This month we present Mitchell's Miracle, the second part of The Champion's Choice, which we began in last month's Tricks Traps & Shots of the Checkerboard installment. Please see there for the run-up to Variation 2, which begins from the diagram just below. Willie Ryan is here to tell us more. It can be a little confusing, so if you get lost, just go down to the bottom of this article to see the problem diagram.
A---The best that white can hope for after this move is a problematical draw---1. If white attempts 31-26 here, then 14-18, 23-14, 9-25, 29-22, 11-16, 24-20, 16-19 will leave black with a winning game. Another plausible try at A is 22-17. Black's strongest reply to this move is 14-18, 23-14, 9-18, which leaves white confronted with the critical situation shown on the diagram. I published play on this position a few years ago, claiming a black win against any defense adopted by white, but a problematical draw was found as follows. (See solution---Ed.)
C---Black can prolong the game by forcing white into a bridge ending like this: 14-17, 22-18, 17-22, 18-14, 22-26, 14-9, 6-10, 9-6, 10-14, 6-2, 14-17, 13-9, 17-21 (to stop the pitch by 9-6 next), 19-15, 26-31, 15-10, 31-26, 2-7, 26-22, 9-6, 22-18, and white having the move, can draw the ending."
1---The computer finds this move to be about as good as 23-18---Ed.
This one is not easy, though we won't go so far to say that it would be a miracle if you solve it. No doubt some of you will work it out; you're a rather astute group, after all. Do try it and then click on Read More to enjoy the truly miraculous solution.[Read More]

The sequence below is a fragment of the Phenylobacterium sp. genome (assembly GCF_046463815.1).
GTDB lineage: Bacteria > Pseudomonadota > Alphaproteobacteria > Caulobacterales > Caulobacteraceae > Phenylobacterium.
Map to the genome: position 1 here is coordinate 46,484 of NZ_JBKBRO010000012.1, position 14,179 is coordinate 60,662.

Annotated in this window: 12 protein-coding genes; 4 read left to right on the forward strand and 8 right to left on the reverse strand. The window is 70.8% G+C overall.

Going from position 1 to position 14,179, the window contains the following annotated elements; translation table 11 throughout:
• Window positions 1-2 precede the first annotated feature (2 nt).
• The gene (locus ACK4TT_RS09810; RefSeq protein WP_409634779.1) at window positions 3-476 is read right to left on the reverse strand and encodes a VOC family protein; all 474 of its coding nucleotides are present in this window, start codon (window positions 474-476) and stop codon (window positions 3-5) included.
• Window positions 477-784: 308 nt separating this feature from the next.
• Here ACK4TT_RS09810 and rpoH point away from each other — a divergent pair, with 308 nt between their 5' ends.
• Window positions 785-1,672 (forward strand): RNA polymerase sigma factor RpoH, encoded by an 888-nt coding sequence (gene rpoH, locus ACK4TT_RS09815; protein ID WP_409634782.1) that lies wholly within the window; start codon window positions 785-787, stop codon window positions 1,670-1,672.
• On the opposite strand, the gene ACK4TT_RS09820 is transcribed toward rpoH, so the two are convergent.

Our monthly Checker School column continues today with its series of famous shots in the game of checkers. These are situations that all experts should know and all students should learn, as they do come up over the board, more often than you might think.
Let's look at this month's entry.
11-15 23-19 8-11 22-17 9-13 17-14 10x17 21x14 15-18 19-15 4-8 24-19 13-17----A 28-24 11-16---B 26-23 16-20 31-26---C
A---6-10 is much better here.
B---Turns a relatively small disadvantage into a probable loss. 6-9 would have minimized the damage.
C---A real lesson in the need to keep your head while you're ahead. Instead of playing 15-10 to go on to a probable win, White will now lose!
Can you solve it? Can you put a name to the shot? For extra credit, can you name the "shot" shown in the picture at the top?
Try to answer all the questions, and then click on Read More to get all the answers.[Read More]
Getting jumpy waiting for spring to come? Ready for winter to be over even there might be more cold weather and another snowstorm in the offing??
Be patient; it won't be much longer until winter is left behind.
Our speed problem, though, won't require that much patience. It's fairly easy and can surely be solved in thirty seconds. When you're ready, click below to start the clock and show the position. When you're done, jump your mouse to Read More to check your solution.
March Speed Problem (not too hard; 30 seconds)